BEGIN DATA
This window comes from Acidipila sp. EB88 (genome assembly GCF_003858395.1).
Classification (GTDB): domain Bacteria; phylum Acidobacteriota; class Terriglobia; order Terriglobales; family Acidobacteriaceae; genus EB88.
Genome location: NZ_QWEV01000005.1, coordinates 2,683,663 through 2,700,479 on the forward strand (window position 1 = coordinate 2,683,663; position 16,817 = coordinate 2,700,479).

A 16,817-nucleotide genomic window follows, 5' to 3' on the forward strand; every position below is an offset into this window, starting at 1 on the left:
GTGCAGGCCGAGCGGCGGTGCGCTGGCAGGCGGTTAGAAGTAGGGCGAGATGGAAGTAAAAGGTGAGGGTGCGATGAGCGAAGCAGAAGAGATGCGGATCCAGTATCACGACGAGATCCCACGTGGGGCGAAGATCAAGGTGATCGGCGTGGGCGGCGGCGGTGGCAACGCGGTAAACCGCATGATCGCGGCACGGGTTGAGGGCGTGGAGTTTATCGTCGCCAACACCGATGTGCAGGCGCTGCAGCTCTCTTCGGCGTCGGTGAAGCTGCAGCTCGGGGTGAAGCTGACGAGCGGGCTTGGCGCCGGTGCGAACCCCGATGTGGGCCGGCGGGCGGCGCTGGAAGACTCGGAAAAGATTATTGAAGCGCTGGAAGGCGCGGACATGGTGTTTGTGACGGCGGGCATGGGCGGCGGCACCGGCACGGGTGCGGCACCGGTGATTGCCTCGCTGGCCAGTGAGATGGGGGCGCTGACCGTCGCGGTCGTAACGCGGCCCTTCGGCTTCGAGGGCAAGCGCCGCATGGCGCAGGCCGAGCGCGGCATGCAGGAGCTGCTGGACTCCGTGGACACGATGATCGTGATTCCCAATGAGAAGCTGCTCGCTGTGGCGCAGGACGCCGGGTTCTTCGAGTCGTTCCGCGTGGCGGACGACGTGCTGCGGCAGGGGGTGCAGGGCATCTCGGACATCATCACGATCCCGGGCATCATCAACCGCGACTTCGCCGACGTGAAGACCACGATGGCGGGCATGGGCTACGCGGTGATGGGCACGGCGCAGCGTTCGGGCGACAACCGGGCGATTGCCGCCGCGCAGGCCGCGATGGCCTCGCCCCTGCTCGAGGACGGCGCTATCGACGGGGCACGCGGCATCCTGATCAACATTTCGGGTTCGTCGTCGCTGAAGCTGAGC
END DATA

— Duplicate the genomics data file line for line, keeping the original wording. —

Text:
This window comes from Acidipila sp. EB88 (genome assembly GCF_003858395.1).
Classification (GTDB): domain Bacteria; phylum Acidobacteriota; class Terriglobia; order Terriglobales; family Acidobacteriaceae; genus EB88.
Genome location: NZ_QWEV01000005.1, coordinates 2,683,663 through 2,700,479 on the forward strand (window position 1 = coordinate 2,683,663; position 16,817 = coordinate 2,700,479).

A 16,817-nucleotide genomic window follows, 5' to 3' on the forward strand; every position below is an offset into this window, starting at 1 on the left:
GTGCAGGCCGAGCGGCGGTGCGCTGGCAGGCGGTTAGAAGTAGGGCGAGATGGAAGTAAAAGGTGAGGGTGCGATGAGCGAAGCAGAAGAGATGCGGATCCAGTATCACGACGAGATCCCACGTGGGGCGAAGATCAAGGTGATCGGCGTGGGCGGCGGCGGTGGCAACGCGGTAAACCGCATGATCGCGGCACGGGTTGAGGGCGTGGAGTTTATCGTCGCCAACACCGATGTGCAGGCGCTGCAGCTCTCTTCGGCGTCGGTGAAGCTGCAGCTCGGGGTGAAGCTGACGAGCGGGCTTGGCGCCGGTGCGAACCCCGATGTGGGCCGGCGGGCGGCGCTGGAAGACTCGGAAAAGATTATTGAAGCGCTGGAAGGCGCGGACATGGTGTTTGTGACGGCGGGCATGGGCGGCGGCACCGGCACGGGTGCGGCACCGGTGATTGCCTCGCTGGCCAGTGAGATGGGGGCGCTGACCGTCGCGGTCGTAACGCGGCCCTTCGGCTTCGAGGGCAAGCGCCGCATGGCGCAGGCCGAGCGCGGCATGCAGGAGCTGCTGGACTCCGTGGACACGATGATCGTGATTCCCAATGAGAAGCTGCTCGCTGTGGCGCAGGACGCCGGGTTCTTCGAGTCGTTCCGCGTGGCGGACGACGTGCTGCGGCAGGGGGTGCAGGGCATCTCGGACATCATCACGATCCCGGGCATCATCAACCGCGACTTCGCCGACGTGAAGACCACGATGGCGGGCATGGGCTACGCGGTGATGGGCACGGCGCAGCGTTCGGGCGACAACCGGGCGATTGCCGCCGCGCAGGCCGCGATGGCCTCGCCCCTGCTCGAGGACGGCGCTATCGACGGGGCACGCGGCATCCTGATCAACATTTCGGGTTCGTCGTCGCTGAAGCTGAGC